Review: Elisabeth Leonskaja, Schubert Piano Sonatas, Snape Proms, August 10

Elisabeth Leonskaja performing at Snape Proms. Photo: Julia Wesely

Elisabeth Leonskaja performing at Snape Proms. Photo: Julia Wesely - Credit: Archant

Elisabeth Leonskaja first played in public at the age of eleven and was a protégé of the Russian pianist Svjatoslav Richter.

Elisabeth Leonskaja performing at Snape Proms. Photo: Marco Borg

Elisabeth Leonskaja performing at Snape Proms. Photo: Marco Borg - Credit: Archant

Elisabeth Leonskaja first played in public at the age of eleven and was a protégé of the Russian pianist Svjatoslav Richter. Her all-Schubert recital consisted of three sonatas including the rarely heard F minor, D 625, to open the programme.

This relatively early work from 1818 was not written as a complete sonata and there are a few awkward corners but also some original, indeed striking, features. The first movement is a fairly serious F minor and the second movement scherzo bursts in with a totally unexpected E major that is quite disconcerting. The performance took a while to settle but the pianist’s secure technique and authoritative delivery made a convincing case for the music.

Schubert’s two-movement Sonata in C, D840, is a striking work, bold and symphonic in conception and often in actual sound. It needs a sense of scale and structure along with strong fingers; qualities that Leonskaja has in full measure. The epic atmosphere was established in the opening bars and the bass line was strongly supportive of the more decorative writing above. In the more improvisatory slow movement the mercurial changes of mood and tempi were sharply focussed and crisply delivered.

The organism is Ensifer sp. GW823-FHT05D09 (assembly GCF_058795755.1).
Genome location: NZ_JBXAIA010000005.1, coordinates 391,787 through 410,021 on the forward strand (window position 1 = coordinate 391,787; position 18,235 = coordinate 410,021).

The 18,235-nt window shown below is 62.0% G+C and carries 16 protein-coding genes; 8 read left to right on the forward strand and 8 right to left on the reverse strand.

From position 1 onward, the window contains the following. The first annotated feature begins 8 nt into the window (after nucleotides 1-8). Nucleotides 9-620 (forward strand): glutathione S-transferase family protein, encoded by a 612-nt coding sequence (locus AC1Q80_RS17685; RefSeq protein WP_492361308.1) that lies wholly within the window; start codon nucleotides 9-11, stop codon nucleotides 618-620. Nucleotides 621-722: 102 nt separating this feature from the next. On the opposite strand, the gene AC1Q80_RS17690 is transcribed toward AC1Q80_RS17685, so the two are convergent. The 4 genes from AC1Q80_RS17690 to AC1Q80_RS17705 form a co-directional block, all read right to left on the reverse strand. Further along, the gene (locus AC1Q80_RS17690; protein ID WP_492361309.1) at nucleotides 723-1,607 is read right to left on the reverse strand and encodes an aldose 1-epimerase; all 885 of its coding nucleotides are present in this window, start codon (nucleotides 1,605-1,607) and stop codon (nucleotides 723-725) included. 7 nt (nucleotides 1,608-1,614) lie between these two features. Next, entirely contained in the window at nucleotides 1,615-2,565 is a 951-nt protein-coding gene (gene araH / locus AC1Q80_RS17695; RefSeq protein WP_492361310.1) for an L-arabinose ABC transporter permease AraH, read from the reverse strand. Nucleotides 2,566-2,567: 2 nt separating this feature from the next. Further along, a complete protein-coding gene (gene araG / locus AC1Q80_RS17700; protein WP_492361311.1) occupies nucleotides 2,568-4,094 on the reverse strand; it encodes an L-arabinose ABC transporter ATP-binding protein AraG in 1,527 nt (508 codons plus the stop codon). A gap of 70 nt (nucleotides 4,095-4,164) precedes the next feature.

The second half comprised the A minor sonata, D 845, the first of only three to be published in the composer’s lifetime and one that he rated highly. The first movement has echoes of Beethoven and Leonskaja gave a taut reading with a well-controlled crescendo leading to a stormy outburst at the first double forte. The move to the lyrical second subject was smoothly effected and the development full of suspense. The slow movement was very well done, the unaffected lyricism of the opening seamlessly gaining momentum and culminating in a brilliant display of running triplets and demisemiquavers. Even if the finale has moments of note spinning there was always the pianist’s drive and virtuosity to hold the attention.


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Elizabeth Leonskaja needed no persuasion to launch into her first encore – a dynamic rendering of the first of the three pieces D946, followed by the famous G flat impromptu. The applause was both enthusiastic and deserved.

Gareth Jones

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